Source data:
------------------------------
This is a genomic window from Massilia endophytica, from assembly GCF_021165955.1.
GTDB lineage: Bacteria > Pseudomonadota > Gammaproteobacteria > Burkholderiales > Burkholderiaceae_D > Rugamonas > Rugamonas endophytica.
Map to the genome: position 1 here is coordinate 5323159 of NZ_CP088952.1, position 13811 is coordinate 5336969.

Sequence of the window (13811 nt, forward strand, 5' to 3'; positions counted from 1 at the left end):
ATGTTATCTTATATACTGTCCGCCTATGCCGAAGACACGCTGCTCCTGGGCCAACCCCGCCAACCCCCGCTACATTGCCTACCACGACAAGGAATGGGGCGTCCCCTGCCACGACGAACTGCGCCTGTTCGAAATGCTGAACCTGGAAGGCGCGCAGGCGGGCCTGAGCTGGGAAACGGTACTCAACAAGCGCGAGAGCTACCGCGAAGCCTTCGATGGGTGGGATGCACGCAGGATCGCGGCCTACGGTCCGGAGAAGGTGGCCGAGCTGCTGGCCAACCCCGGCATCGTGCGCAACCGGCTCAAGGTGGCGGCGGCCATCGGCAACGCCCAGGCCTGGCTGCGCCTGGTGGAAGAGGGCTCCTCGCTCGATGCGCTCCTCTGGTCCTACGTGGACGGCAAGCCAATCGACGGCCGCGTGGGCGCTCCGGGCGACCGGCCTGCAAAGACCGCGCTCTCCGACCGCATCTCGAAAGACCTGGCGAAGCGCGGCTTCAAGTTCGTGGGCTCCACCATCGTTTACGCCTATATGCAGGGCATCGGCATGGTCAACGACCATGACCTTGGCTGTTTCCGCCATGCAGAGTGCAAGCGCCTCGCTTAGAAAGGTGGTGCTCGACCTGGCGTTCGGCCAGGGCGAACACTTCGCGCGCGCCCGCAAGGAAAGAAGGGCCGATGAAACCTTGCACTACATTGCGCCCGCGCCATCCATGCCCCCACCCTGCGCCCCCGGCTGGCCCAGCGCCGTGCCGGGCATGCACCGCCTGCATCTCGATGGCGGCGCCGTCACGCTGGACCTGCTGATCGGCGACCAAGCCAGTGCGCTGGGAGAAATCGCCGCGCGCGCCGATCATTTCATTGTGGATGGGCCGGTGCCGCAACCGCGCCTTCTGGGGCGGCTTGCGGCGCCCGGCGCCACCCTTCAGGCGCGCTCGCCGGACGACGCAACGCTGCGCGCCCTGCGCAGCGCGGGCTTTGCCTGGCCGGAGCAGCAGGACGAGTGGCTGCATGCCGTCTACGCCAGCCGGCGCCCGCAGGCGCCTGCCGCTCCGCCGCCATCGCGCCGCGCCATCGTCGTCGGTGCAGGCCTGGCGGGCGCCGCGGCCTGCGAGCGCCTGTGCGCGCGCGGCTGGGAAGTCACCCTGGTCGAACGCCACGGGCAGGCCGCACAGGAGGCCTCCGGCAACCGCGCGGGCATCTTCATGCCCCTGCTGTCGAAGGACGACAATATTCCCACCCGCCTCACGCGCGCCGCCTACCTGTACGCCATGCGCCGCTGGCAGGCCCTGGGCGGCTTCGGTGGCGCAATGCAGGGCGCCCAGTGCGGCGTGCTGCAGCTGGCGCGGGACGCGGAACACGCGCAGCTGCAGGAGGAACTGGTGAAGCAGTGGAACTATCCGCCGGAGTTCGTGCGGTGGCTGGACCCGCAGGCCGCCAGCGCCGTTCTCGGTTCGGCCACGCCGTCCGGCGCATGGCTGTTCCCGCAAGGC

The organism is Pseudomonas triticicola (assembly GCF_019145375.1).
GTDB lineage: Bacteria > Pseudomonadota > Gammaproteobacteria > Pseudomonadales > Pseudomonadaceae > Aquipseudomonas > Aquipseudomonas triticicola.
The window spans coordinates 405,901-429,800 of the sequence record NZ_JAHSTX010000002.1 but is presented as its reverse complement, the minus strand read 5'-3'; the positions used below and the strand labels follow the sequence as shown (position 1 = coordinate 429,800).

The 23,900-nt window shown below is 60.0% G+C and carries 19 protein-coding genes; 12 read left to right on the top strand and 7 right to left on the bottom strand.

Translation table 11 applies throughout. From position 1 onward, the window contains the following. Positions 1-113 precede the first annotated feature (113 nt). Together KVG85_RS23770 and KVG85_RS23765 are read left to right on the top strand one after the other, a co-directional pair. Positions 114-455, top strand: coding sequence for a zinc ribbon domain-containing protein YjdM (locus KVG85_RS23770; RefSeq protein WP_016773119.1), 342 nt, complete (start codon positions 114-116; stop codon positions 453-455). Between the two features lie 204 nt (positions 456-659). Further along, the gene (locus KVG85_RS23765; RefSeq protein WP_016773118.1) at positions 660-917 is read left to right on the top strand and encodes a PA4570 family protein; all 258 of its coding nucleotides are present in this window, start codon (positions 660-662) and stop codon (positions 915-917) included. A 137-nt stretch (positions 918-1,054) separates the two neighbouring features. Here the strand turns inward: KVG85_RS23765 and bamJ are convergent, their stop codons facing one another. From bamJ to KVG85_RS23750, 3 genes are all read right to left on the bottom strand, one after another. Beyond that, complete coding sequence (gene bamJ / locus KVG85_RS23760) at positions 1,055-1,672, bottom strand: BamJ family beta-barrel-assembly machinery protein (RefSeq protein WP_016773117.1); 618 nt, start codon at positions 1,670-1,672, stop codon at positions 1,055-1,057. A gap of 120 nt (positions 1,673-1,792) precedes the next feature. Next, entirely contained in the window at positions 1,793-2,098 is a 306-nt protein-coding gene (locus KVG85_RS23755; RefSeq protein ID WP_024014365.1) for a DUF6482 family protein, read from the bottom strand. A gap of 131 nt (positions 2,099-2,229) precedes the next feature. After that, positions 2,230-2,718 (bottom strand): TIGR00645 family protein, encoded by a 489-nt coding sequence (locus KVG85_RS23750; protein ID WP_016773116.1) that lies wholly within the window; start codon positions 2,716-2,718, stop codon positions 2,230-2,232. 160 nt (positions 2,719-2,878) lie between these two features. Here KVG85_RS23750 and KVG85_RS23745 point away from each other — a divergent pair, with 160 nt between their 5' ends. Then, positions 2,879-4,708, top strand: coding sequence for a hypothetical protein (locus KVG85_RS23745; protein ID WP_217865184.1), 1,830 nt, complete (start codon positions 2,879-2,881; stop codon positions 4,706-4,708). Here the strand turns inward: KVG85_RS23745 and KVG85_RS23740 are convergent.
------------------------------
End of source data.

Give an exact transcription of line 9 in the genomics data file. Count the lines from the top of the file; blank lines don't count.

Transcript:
The 23,900-nt window shown below is 60.0% G+C and carries 19 protein-coding genes; 12 read left to right on the top strand and 7 right to left on the bottom strand.